Why the Pentagon hates Obama’s drone war

Micah Zenko writes: General Stanley McChrystal is speaking out against the Obama administration’s use of drone strikes, echoing previous warnings and clashing with the White House’s carefully cultivated narrative:

To the Daily Telegraph:

It’s very tempting for any country to have a clean, antiseptic approach, that you can use technology, but it’s not something that I think is going to be an effective strategy, unless it is part of a wider commitment.

To Reuters:

They are hated on a visceral level, even by people who’ve never seen one or seen the effects of one.

To journalist Trudy Rubin:

[Drones are] a very limited approach that gives the illusion you are making progress because you are doing something.

And to television anchor Candy Crowley:

It can lower the threshold for decision making to take action that at the receiving end, feels very different at the receiving end.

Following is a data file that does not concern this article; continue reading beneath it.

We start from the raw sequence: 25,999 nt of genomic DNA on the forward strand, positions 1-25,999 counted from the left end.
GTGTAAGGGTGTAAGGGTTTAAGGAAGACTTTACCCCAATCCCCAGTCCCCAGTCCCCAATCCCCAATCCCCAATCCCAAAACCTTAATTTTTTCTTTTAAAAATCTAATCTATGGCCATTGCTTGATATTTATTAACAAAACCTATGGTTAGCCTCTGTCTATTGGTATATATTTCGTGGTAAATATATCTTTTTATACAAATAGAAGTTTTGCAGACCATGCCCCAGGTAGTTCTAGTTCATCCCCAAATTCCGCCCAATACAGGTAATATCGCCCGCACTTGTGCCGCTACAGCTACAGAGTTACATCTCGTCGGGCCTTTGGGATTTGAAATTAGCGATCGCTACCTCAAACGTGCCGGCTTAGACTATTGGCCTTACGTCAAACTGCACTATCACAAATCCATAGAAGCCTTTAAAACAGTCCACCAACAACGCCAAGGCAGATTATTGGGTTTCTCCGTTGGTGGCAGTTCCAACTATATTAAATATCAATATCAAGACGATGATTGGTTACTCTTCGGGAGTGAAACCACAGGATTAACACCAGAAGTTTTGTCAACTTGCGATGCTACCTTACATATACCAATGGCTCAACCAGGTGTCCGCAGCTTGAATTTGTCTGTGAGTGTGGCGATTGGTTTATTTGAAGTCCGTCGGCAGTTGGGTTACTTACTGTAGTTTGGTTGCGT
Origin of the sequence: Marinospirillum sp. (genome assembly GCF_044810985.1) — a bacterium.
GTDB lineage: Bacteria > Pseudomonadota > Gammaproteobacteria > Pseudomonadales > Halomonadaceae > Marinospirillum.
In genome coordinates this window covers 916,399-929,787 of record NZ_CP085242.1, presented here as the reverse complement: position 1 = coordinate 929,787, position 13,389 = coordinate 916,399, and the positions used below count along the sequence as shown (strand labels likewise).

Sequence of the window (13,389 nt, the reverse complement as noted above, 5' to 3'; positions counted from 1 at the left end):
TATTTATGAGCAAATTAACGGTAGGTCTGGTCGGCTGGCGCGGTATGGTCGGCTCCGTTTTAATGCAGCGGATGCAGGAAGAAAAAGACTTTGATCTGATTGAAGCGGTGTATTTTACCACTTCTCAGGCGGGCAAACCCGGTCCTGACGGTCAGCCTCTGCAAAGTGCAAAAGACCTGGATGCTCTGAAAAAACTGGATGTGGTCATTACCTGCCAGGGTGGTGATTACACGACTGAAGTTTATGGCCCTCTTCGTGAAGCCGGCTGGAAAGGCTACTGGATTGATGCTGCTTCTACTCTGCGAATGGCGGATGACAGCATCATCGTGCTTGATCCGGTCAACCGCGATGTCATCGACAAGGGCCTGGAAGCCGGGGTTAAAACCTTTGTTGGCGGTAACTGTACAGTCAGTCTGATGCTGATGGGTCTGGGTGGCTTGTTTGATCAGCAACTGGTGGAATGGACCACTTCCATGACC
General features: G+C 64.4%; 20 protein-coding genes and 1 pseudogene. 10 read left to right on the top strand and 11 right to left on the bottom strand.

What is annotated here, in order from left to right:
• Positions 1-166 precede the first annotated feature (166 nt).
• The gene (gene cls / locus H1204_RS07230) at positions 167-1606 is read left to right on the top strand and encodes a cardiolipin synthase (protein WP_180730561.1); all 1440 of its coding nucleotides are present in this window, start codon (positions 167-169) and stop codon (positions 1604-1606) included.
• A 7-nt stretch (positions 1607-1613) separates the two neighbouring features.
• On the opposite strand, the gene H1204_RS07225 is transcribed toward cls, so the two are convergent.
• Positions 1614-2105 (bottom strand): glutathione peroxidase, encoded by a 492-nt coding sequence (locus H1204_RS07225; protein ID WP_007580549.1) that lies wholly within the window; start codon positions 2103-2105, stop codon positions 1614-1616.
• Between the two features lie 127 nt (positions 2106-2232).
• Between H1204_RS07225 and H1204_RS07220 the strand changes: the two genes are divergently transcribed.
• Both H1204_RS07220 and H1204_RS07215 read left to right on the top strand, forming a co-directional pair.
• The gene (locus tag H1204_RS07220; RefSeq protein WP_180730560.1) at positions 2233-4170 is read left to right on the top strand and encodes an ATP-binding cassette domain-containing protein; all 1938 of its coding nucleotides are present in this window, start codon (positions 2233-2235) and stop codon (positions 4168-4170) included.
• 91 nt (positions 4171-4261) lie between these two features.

McChrystal offers a unique perspective on the debate surrounding drone strikes. Serving as the commander of Joint Special Operations Command (JSOC) from 2003 to 2008, he restructured the secretive unit to capture or kill hundreds of suspected militants and terrorists in Iraq, Afghanistan, and elsewhere. During this time, he had the authority to deploy U.S. forces into Pakistan — without prior approval from the White House — in order to capture or kill Osama bin Laden. As commander of the international and U.S. forces in Afghanistan from June 2009 to July 2010, he significantly tightened the rules of engagement for airstrikes in populated areas, noting, “Air power contains the seeds of our own destruction.” (Full disclosure: McChrystal served on the advisory committee of my recent report on U.S. drone strikes, although that does not mean he agreed with my findings or recommendations.)

Although his candor is rare in his field, many of McChrystal’s concerns are increasingly shared by active-duty and retired military officials with whom I’ve spoken. The vast majority of these officers, who held a wide range of positions while in uniform, are deeply troubled by the Obama administration’s ongoing drone wars for five reasons. [Continue reading...]

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